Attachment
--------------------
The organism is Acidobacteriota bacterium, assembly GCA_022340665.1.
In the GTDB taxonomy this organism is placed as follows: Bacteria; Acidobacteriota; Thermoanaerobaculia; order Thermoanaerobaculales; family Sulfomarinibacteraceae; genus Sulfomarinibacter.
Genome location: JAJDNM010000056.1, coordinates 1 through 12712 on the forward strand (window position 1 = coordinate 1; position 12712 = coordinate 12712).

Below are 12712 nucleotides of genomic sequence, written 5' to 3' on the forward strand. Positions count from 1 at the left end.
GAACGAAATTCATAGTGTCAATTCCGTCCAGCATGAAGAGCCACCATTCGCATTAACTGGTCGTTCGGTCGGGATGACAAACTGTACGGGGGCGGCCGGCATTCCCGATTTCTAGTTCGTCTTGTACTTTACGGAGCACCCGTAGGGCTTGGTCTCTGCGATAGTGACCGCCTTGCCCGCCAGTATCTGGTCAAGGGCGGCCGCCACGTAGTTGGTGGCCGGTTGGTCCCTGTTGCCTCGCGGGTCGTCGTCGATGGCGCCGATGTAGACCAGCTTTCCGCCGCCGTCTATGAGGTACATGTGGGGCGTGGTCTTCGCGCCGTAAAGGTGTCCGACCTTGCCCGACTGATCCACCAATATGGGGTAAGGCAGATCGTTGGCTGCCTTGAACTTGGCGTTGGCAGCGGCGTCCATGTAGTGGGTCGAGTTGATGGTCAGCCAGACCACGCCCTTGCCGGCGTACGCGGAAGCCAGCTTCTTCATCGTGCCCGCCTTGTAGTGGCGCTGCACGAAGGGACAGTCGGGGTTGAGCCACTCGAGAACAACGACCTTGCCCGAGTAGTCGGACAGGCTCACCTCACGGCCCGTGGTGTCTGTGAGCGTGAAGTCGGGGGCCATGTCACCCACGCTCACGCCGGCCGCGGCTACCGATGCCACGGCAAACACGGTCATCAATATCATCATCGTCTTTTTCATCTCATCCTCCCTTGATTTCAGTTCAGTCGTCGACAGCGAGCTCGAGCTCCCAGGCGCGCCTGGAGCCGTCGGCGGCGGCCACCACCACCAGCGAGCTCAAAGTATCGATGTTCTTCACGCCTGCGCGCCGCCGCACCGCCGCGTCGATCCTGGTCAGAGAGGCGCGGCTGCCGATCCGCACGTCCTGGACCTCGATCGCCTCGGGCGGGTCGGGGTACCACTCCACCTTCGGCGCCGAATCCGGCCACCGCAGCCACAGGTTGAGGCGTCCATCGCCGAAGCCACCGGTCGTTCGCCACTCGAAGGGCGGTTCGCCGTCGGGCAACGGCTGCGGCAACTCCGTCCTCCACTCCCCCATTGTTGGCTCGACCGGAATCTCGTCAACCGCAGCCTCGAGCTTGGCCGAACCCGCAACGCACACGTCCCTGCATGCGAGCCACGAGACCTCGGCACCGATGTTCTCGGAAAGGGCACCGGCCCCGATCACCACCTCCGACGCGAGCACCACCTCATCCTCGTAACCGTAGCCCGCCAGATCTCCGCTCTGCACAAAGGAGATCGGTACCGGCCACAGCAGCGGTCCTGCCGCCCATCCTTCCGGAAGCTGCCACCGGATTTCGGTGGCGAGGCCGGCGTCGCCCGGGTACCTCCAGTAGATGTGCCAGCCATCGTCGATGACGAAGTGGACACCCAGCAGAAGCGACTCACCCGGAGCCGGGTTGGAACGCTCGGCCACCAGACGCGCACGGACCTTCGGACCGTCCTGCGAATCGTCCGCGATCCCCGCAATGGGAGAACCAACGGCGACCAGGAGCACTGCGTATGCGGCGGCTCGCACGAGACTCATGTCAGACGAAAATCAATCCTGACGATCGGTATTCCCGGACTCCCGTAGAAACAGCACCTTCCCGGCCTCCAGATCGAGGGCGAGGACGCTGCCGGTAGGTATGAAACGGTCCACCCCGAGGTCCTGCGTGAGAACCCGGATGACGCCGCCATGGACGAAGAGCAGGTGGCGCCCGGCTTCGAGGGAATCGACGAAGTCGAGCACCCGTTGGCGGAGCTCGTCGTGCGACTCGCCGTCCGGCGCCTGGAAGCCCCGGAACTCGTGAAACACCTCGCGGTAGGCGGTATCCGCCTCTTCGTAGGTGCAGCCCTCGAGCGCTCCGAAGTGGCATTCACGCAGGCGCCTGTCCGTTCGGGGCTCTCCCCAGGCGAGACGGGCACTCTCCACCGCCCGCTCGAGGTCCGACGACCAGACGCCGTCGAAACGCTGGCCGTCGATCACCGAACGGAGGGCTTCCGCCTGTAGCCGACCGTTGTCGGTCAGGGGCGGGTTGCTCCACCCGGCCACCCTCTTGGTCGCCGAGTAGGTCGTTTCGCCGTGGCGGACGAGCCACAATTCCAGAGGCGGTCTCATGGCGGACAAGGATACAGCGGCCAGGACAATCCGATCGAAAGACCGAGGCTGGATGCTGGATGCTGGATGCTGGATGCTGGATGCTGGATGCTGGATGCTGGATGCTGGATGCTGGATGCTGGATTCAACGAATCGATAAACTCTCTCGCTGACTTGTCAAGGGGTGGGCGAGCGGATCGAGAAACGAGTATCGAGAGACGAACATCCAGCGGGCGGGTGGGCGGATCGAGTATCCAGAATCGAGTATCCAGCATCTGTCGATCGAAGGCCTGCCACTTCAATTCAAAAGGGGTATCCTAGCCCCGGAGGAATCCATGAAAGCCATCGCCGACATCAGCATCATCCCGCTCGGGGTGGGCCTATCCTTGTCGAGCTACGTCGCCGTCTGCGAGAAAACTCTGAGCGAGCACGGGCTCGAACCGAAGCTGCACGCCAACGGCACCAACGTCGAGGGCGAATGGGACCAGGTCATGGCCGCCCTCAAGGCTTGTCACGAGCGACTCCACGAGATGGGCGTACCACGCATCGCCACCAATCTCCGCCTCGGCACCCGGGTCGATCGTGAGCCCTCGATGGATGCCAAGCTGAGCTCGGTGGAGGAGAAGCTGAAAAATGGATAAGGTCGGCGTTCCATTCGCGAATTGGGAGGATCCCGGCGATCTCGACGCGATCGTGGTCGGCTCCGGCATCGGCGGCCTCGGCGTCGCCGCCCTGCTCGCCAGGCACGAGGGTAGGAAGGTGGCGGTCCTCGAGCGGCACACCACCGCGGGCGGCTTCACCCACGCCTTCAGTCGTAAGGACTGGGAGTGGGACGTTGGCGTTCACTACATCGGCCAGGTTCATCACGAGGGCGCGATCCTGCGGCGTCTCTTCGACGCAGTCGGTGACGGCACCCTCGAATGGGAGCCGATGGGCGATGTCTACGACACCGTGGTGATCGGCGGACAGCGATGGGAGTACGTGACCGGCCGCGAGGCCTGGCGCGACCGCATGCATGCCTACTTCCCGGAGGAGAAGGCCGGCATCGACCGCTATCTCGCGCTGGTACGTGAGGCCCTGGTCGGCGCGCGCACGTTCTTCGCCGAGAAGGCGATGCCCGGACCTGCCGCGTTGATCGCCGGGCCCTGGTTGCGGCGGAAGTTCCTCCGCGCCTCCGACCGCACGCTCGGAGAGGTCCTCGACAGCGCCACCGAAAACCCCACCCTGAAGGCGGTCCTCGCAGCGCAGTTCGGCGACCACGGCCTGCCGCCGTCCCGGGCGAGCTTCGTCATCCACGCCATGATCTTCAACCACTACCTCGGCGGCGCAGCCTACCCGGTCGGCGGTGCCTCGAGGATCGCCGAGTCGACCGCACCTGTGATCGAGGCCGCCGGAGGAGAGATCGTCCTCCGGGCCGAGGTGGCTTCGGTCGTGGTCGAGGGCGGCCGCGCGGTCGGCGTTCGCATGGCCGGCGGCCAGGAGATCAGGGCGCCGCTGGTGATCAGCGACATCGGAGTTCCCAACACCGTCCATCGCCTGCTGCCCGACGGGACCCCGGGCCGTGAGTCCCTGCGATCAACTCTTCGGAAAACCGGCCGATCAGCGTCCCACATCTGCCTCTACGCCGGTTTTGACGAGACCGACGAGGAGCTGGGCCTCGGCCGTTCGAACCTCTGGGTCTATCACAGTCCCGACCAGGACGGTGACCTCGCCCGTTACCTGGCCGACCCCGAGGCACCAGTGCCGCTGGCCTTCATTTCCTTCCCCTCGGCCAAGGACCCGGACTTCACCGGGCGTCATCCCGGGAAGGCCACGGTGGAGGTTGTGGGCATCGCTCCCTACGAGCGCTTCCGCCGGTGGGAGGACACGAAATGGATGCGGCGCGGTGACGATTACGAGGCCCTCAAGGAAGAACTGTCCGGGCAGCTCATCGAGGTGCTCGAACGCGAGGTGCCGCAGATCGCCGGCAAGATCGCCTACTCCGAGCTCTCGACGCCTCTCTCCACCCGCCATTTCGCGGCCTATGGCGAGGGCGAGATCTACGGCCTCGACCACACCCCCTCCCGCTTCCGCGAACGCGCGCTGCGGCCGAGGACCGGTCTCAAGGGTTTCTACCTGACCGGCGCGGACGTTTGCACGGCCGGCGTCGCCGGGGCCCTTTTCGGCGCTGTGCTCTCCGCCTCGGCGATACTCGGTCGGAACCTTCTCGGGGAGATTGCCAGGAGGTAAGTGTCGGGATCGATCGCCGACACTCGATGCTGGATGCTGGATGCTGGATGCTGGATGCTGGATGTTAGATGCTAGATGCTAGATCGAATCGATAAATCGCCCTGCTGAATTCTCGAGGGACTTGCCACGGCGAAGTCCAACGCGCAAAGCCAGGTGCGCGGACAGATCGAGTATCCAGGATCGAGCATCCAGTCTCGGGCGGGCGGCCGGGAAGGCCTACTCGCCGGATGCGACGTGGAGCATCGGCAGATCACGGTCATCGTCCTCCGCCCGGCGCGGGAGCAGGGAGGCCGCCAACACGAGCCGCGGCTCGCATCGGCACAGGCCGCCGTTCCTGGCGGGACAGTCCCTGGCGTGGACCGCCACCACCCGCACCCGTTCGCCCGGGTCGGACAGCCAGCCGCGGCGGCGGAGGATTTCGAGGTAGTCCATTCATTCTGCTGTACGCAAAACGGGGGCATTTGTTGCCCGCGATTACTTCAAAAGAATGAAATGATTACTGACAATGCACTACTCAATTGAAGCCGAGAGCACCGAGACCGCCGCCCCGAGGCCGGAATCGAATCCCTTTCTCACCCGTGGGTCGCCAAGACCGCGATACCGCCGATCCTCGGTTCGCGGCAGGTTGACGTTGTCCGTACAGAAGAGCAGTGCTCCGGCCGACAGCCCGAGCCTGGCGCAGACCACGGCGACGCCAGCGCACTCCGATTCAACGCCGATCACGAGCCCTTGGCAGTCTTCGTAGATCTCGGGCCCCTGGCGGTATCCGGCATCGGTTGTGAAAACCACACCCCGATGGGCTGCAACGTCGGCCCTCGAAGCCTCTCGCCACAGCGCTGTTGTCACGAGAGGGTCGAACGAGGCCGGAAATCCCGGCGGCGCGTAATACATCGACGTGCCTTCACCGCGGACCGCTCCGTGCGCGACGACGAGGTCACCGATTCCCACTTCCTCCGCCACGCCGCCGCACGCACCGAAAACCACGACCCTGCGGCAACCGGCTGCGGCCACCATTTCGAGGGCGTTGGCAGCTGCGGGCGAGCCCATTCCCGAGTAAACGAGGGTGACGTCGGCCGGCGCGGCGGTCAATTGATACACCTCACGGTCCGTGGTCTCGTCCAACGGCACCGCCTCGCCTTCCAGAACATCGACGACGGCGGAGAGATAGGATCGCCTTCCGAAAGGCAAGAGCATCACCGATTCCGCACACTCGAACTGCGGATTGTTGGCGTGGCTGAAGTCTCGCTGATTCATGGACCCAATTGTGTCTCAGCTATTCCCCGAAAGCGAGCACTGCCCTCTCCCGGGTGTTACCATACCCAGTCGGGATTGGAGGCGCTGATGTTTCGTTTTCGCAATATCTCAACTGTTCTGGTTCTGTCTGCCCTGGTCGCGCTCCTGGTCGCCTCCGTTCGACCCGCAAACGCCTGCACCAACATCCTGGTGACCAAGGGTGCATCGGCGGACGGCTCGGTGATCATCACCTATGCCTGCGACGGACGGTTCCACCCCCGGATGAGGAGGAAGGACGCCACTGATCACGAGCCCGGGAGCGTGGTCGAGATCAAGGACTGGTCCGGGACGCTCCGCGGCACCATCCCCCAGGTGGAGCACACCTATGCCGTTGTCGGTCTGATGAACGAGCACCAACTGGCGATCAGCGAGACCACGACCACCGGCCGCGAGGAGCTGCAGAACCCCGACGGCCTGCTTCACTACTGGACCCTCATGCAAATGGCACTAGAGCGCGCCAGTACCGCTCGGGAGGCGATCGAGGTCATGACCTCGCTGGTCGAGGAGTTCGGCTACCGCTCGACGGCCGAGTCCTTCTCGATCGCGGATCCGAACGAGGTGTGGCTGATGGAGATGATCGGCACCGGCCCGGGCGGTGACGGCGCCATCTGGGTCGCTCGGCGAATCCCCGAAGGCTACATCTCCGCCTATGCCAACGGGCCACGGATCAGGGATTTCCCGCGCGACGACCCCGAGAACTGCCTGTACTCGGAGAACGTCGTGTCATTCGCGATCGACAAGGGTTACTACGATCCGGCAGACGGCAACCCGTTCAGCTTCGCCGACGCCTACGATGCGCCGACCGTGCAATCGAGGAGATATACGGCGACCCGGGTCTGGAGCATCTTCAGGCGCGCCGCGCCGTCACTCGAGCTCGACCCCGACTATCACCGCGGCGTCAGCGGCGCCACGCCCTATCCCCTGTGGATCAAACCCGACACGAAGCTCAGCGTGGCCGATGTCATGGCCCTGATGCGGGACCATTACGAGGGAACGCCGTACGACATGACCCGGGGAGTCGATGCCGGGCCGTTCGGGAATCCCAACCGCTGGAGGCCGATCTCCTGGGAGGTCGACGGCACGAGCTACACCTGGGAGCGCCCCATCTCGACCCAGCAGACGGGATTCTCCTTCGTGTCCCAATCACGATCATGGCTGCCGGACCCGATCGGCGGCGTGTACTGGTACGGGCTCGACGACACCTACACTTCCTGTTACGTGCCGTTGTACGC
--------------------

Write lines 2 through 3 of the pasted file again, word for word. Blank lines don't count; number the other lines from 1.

In the GTDB taxonomy this organism is placed as follows: Bacteria; Acidobacteriota; Thermoanaerobaculia; order Thermoanaerobaculales; family Sulfomarinibacteraceae; genus Sulfomarinibacter.
Genome location: JAJDNM010000056.1, coordinates 1 through 12712 on the forward strand (window position 1 = coordinate 1; position 12712 = coordinate 12712).